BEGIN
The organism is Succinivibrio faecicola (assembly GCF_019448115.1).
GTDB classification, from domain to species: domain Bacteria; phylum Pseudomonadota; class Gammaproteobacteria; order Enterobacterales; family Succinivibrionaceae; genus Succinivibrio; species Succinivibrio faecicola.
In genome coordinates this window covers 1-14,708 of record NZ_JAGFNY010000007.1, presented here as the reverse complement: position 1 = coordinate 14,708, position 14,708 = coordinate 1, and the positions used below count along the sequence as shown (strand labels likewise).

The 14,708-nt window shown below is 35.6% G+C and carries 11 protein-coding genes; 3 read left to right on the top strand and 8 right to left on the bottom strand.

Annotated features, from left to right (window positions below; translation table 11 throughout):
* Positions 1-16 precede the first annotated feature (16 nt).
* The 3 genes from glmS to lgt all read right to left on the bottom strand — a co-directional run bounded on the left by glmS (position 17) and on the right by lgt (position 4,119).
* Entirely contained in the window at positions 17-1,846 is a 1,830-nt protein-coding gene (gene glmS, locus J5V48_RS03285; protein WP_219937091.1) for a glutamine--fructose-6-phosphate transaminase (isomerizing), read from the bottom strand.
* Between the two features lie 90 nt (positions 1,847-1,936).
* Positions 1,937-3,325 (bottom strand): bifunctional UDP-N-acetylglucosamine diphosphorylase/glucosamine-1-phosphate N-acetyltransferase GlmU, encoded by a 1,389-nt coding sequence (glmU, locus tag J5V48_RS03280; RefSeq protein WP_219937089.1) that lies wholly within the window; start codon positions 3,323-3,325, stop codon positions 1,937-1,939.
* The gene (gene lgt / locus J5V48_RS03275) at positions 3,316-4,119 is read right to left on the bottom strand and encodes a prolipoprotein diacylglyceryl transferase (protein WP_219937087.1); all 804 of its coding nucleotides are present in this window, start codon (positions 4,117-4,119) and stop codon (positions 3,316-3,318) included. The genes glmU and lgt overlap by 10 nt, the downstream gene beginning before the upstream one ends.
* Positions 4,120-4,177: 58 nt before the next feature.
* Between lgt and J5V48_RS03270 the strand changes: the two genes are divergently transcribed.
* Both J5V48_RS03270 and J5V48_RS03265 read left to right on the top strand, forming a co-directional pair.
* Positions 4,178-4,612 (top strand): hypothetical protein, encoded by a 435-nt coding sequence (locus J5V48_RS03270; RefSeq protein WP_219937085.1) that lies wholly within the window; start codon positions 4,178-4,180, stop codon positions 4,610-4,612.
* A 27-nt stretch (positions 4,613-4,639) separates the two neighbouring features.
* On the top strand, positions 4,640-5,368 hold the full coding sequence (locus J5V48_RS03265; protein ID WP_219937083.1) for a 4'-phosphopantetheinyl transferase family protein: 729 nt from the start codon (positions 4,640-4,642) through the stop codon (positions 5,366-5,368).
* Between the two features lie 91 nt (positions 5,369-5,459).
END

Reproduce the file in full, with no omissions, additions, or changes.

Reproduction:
The organism is Succinivibrio faecicola (assembly GCF_019448115.1).
GTDB classification, from domain to species: domain Bacteria; phylum Pseudomonadota; class Gammaproteobacteria; order Enterobacterales; family Succinivibrionaceae; genus Succinivibrio; species Succinivibrio faecicola.
In genome coordinates this window covers 1-14,708 of record NZ_JAGFNY010000007.1, presented here as the reverse complement: position 1 = coordinate 14,708, position 14,708 = coordinate 1, and the positions used below count along the sequence as shown (strand labels likewise).

The 14,708-nt window shown below is 35.6% G+C and carries 11 protein-coding genes; 3 read left to right on the top strand and 8 right to left on the bottom strand.

Annotated features, from left to right (window positions below; translation table 11 throughout):
* Positions 1-16 precede the first annotated feature (16 nt).
* The 3 genes from glmS to lgt all read right to left on the bottom strand — a co-directional run bounded on the left by glmS (position 17) and on the right by lgt (position 4,119).
* Entirely contained in the window at positions 17-1,846 is a 1,830-nt protein-coding gene (gene glmS, locus J5V48_RS03285; protein WP_219937091.1) for a glutamine--fructose-6-phosphate transaminase (isomerizing), read from the bottom strand.
* Between the two features lie 90 nt (positions 1,847-1,936).
* Positions 1,937-3,325 (bottom strand): bifunctional UDP-N-acetylglucosamine diphosphorylase/glucosamine-1-phosphate N-acetyltransferase GlmU, encoded by a 1,389-nt coding sequence (glmU, locus tag J5V48_RS03280; RefSeq protein WP_219937089.1) that lies wholly within the window; start codon positions 3,323-3,325, stop codon positions 1,937-1,939.
* The gene (gene lgt / locus J5V48_RS03275) at positions 3,316-4,119 is read right to left on the bottom strand and encodes a prolipoprotein diacylglyceryl transferase (protein WP_219937087.1); all 804 of its coding nucleotides are present in this window, start codon (positions 4,117-4,119) and stop codon (positions 3,316-3,318) included. The genes glmU and lgt overlap by 10 nt, the downstream gene beginning before the upstream one ends.
* Positions 4,120-4,177: 58 nt before the next feature.
* Between lgt and J5V48_RS03270 the strand changes: the two genes are divergently transcribed.
* Both J5V48_RS03270 and J5V48_RS03265 read left to right on the top strand, forming a co-directional pair.
* Positions 4,178-4,612 (top strand): hypothetical protein, encoded by a 435-nt coding sequence (locus J5V48_RS03270; RefSeq protein WP_219937085.1) that lies wholly within the window; start codon positions 4,178-4,180, stop codon positions 4,610-4,612.
* A 27-nt stretch (positions 4,613-4,639) separates the two neighbouring features.
* On the top strand, positions 4,640-5,368 hold the full coding sequence (locus J5V48_RS03265; protein ID WP_219937083.1) for a 4'-phosphopantetheinyl transferase family protein: 729 nt from the start codon (positions 4,640-4,642) through the stop codon (positions 5,366-5,368).
* Between the two features lie 91 nt (positions 5,369-5,459).